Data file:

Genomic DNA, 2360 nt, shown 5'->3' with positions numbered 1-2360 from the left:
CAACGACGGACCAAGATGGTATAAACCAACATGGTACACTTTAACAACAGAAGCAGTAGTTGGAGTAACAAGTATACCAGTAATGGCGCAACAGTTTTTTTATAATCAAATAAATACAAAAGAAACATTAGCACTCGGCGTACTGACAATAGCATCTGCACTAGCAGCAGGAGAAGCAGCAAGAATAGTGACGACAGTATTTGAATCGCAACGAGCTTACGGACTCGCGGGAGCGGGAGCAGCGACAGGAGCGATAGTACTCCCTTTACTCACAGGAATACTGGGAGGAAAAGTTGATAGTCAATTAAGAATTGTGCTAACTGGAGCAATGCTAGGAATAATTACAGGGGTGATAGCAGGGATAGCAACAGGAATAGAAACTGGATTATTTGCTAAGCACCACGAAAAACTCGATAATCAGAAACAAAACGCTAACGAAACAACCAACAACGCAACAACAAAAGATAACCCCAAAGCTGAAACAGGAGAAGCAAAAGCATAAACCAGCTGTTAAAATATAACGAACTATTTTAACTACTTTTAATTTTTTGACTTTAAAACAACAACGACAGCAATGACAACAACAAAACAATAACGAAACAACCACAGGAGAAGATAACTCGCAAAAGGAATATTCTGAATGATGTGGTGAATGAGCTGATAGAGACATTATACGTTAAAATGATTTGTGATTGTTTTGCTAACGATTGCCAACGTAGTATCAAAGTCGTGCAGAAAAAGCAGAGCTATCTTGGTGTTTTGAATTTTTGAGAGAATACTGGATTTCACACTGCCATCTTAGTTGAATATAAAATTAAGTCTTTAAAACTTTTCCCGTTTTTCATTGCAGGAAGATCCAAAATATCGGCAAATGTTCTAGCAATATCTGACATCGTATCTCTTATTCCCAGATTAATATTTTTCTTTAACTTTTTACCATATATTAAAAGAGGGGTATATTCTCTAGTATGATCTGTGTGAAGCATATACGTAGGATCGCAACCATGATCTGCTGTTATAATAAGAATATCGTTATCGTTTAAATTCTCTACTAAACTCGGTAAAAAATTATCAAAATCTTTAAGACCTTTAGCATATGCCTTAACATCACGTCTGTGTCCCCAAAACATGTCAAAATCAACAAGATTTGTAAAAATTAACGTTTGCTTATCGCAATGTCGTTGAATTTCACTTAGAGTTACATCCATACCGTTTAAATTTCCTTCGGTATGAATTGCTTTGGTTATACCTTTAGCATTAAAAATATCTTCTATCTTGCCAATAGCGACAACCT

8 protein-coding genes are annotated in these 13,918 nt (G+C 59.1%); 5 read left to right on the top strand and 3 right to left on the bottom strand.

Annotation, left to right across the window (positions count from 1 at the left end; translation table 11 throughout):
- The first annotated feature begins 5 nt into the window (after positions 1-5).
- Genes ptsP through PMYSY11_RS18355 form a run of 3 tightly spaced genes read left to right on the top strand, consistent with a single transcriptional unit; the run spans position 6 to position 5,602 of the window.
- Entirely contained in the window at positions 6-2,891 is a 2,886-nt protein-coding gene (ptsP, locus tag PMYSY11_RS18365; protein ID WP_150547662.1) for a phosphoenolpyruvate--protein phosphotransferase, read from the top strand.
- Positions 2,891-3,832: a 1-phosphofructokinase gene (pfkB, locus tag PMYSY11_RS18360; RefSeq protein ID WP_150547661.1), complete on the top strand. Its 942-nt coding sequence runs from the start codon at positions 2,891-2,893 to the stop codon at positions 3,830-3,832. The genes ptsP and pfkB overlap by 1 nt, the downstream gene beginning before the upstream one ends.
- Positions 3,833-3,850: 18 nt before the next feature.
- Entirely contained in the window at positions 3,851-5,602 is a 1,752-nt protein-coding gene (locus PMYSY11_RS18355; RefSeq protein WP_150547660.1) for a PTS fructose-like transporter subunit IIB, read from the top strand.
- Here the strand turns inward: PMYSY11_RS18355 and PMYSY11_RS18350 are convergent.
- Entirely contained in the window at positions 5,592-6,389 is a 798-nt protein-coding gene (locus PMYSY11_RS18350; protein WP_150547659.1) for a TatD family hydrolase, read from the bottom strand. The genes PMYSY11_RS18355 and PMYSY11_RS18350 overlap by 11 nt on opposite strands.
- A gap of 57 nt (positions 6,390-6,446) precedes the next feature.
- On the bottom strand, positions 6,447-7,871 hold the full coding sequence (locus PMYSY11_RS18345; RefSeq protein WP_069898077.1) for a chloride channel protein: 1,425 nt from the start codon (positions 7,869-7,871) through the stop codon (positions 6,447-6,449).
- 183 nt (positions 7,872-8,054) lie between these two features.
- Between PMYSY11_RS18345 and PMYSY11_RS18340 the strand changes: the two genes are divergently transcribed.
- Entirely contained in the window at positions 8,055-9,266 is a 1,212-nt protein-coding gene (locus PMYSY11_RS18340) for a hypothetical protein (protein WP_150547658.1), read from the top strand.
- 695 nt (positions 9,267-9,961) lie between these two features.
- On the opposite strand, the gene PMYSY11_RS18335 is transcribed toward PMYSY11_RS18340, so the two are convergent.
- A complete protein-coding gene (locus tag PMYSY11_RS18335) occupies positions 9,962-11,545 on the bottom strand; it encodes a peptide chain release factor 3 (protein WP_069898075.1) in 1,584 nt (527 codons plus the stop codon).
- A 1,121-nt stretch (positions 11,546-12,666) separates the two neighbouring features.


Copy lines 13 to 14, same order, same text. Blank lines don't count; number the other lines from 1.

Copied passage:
- A gap of 57 nt (positions 6,390-6,446) precedes the next feature.
- On the bottom strand, positions 6,447-7,871 hold the full coding sequence (locus PMYSY11_RS18345; RefSeq protein WP_069898077.1) for a chloride channel protein: 1,425 nt from the start codon (positions 7,869-7,871) through the stop codon (positions 6,447-6,449).